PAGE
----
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"Salt Lick" -- The Discovery Files

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A salt assault that could lead to big problems for drinking water, urban infrastructure and natural ecosystems. Across North America, streams and rivers are becoming saltier and more alkaline.

Credit: NSF/Karson Productions

Audio Transcript:

Passing the salt.

I'm Bob Karson with the Discovery Files, from the National Science Foundation.

(Sound effect: river or stream sounds) A "salt" assault that could lead to big problems for drinking water, urban infrastructure and natural ecosystems. A new study led by National Science Foundation-funded researchers is first to assess long term changes in freshwater salinity and pH on a continental scale. The team analyzed data gathered from 232 monitoring sites across the country over the past 50 years.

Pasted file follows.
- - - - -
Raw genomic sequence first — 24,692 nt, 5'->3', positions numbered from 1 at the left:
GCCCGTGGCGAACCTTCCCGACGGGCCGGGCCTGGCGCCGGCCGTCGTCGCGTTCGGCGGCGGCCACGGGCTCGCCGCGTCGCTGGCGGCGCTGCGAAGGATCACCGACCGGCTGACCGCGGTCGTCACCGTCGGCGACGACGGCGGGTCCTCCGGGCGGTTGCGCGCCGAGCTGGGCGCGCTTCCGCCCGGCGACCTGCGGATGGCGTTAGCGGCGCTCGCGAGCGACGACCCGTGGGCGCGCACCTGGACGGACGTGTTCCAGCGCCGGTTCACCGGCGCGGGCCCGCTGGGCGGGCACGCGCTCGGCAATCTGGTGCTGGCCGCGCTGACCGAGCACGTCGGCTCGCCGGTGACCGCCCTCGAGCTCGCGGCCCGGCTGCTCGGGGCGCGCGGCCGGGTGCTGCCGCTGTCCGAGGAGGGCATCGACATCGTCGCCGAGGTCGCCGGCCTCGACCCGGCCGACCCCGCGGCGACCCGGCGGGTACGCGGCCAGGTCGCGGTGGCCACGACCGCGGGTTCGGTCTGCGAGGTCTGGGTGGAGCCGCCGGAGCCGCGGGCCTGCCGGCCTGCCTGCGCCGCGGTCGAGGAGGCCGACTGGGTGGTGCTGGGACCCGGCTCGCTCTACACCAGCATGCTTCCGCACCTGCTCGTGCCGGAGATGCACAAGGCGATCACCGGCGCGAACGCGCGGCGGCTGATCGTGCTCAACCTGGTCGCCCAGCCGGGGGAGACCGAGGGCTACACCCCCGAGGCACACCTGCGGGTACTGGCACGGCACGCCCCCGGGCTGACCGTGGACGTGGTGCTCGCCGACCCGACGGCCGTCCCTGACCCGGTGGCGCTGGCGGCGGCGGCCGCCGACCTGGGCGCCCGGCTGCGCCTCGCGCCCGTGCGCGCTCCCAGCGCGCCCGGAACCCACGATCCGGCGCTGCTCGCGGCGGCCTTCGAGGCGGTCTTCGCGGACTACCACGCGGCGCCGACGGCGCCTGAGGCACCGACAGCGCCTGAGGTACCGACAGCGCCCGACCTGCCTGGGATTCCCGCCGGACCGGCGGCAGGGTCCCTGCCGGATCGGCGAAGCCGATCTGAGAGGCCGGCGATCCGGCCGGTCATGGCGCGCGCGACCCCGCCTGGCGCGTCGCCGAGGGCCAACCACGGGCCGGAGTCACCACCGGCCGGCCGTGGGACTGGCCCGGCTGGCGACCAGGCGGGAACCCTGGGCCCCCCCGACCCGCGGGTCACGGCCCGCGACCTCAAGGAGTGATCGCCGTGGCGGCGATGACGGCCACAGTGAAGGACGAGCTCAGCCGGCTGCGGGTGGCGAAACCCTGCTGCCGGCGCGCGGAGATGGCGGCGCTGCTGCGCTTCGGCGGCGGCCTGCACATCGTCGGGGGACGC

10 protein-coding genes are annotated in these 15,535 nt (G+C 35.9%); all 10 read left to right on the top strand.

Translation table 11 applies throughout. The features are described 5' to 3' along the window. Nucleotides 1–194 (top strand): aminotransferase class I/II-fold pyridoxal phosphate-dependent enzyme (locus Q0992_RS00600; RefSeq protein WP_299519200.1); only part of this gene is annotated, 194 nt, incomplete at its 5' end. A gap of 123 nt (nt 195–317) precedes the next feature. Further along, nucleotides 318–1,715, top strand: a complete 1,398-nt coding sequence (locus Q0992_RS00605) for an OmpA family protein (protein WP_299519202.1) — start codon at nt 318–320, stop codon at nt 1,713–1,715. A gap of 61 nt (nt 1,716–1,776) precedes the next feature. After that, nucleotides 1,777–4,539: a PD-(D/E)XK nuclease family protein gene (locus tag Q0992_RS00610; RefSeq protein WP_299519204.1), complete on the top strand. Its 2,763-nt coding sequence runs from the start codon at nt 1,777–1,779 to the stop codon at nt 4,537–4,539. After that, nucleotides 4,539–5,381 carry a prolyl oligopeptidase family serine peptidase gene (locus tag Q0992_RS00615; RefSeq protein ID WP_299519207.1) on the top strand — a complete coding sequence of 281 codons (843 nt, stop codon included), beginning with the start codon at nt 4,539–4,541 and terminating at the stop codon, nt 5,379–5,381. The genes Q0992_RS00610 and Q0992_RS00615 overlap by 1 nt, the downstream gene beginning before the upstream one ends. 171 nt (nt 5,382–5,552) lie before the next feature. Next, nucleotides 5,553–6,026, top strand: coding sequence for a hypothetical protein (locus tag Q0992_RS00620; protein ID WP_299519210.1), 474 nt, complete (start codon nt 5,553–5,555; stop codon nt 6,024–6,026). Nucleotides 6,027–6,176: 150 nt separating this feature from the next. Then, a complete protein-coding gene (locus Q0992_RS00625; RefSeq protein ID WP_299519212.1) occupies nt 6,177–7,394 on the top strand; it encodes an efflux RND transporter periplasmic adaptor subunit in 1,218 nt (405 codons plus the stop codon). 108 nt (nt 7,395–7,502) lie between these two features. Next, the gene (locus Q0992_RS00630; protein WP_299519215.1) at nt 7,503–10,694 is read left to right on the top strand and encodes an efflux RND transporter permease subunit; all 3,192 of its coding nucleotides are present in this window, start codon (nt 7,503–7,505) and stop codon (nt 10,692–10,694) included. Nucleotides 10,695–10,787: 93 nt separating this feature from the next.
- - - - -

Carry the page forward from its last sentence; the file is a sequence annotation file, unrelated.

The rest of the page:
Their findings? America's rivers, streams and ponds are becoming saltier. Main culprits? Road salt de-icers, fertilizer runoff, mining waste and other salty compounds that ultimately end up in our waterways.

They found that over a third of U.S. drainage area significantly increased in salinity and that alkalinization -- influenced by salinity and other factors -- increased by 90 percent.

The team says until now we didn't fully appreciate the role different salts play in altering the pH of streams and rivers and the potential impacts. Think Flint, Michigan, where the Flint River's high salt load combined with chemical treatments made the water corrosive and caused lead to leach from water pipes. But the scientists say problems with de-icing, fertilizers and infrastructure can be successfully addressed.

As long as we don't take this with a grain of salt.

"The discovery files" covers projects funded by the government's National Science Foundation. Federally sponsored research -- brought to you, by you! Learn more at nsf.gov or on our podcast.

 
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